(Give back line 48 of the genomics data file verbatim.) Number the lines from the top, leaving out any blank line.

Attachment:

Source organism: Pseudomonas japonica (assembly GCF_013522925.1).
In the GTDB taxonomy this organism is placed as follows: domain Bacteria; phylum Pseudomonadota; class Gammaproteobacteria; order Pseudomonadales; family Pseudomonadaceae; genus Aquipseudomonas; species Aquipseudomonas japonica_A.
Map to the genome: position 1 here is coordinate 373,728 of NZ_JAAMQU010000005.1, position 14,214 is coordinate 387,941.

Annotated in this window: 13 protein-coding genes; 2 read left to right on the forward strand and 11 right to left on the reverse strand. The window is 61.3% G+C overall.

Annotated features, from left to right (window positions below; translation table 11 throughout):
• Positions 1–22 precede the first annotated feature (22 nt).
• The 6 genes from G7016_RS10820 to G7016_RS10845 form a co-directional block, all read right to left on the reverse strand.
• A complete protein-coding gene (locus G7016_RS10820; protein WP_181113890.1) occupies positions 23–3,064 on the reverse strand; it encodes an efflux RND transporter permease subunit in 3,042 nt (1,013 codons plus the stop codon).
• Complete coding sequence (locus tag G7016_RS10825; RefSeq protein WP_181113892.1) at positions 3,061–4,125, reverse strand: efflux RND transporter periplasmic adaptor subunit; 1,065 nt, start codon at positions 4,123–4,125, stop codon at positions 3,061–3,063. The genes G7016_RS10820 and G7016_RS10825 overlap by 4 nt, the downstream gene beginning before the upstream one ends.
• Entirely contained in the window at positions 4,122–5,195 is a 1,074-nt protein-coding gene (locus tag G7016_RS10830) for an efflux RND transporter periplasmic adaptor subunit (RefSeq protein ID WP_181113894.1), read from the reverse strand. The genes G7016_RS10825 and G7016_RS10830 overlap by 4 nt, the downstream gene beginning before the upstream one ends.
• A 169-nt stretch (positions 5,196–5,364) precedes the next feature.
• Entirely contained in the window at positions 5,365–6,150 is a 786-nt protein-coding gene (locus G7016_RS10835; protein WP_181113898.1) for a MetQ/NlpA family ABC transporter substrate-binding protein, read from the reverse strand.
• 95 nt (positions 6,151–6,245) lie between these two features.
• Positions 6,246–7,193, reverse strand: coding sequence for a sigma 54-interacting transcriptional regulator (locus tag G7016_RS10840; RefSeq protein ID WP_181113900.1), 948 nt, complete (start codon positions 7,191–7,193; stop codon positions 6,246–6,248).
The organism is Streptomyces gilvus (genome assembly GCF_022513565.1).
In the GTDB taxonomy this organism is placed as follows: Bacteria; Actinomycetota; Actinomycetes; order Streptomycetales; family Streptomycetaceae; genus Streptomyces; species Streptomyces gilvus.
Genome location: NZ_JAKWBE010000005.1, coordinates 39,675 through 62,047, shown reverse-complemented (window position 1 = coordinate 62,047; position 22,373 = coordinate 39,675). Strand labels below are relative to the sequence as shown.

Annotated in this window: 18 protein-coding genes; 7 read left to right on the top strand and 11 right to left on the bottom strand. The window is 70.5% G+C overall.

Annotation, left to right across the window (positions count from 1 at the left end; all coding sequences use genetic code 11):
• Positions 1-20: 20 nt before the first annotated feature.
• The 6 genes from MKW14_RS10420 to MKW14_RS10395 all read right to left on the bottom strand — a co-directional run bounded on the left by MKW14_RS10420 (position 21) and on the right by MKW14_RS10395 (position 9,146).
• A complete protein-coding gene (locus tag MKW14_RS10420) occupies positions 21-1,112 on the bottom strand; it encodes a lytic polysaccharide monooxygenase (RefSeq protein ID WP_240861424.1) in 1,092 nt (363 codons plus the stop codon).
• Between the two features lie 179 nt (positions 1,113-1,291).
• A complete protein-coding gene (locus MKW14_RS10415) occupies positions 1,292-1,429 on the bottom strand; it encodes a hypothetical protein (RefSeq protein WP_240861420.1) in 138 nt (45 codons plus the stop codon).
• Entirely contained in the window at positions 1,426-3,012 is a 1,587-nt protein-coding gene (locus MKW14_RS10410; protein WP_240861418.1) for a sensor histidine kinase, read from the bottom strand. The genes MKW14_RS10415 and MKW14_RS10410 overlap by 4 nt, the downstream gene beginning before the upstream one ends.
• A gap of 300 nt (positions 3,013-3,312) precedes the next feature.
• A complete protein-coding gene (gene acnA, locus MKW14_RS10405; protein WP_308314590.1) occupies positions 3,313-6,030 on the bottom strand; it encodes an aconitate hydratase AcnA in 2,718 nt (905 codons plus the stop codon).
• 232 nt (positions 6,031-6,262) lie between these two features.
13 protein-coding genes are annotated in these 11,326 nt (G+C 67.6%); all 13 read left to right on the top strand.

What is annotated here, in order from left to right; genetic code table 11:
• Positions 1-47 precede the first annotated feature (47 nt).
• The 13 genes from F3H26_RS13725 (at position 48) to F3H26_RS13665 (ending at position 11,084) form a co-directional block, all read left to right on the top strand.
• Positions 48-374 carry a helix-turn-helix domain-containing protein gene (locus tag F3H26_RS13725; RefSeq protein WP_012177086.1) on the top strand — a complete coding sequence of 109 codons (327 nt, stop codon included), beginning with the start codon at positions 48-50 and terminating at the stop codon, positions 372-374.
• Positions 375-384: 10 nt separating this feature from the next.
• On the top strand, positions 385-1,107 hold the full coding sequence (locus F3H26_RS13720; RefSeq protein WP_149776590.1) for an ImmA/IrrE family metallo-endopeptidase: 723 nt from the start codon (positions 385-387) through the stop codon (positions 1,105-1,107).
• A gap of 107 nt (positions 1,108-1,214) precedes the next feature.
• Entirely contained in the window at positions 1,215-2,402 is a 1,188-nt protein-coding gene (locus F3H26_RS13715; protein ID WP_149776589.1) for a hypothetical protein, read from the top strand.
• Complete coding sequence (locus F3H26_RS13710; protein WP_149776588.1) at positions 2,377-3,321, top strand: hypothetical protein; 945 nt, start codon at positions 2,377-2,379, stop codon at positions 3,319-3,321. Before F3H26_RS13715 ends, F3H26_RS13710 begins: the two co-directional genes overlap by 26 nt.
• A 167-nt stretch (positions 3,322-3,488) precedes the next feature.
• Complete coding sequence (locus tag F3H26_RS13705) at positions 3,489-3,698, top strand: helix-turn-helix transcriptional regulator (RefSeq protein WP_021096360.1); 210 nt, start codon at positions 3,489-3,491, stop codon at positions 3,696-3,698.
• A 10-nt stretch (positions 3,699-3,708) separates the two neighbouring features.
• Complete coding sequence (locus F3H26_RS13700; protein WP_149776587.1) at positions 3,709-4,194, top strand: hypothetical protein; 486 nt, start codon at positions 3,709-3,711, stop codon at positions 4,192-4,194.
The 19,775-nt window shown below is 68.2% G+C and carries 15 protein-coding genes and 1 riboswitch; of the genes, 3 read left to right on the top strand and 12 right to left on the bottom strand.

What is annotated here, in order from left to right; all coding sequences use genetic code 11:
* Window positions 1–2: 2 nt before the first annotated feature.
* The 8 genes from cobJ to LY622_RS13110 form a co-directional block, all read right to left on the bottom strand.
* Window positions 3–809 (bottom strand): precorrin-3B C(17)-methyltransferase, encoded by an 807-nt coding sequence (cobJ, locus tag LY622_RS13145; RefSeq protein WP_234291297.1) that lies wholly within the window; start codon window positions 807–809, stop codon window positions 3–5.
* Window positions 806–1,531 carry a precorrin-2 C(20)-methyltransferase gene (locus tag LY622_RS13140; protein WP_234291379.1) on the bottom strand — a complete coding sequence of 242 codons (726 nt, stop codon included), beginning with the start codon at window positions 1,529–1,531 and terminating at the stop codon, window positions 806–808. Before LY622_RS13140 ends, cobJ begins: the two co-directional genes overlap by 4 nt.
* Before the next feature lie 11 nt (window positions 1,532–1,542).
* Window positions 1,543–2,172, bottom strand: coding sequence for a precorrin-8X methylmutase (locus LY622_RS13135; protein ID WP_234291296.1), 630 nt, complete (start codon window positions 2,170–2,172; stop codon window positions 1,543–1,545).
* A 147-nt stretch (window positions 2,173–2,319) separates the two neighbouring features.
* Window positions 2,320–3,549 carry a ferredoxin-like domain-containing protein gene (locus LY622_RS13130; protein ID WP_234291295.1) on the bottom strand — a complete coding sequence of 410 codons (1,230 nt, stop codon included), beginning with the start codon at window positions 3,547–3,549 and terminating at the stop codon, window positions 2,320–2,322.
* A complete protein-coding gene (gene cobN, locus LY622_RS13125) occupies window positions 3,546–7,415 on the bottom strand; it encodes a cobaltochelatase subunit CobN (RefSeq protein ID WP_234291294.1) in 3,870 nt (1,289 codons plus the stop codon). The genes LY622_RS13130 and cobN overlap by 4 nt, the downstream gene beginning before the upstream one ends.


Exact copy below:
* Window positions 806–1,531 carry a precorrin-2 C(20)-methyltransferase gene (locus tag LY622_RS13140; protein WP_234291379.1) on the bottom strand — a complete coding sequence of 242 codons (726 nt, stop codon included), beginning with the start codon at window positions 1,529–1,531 and terminating at the stop codon, window positions 806–808. Before LY622_RS13140 ends, cobJ begins: the two co-directional genes overlap by 4 nt.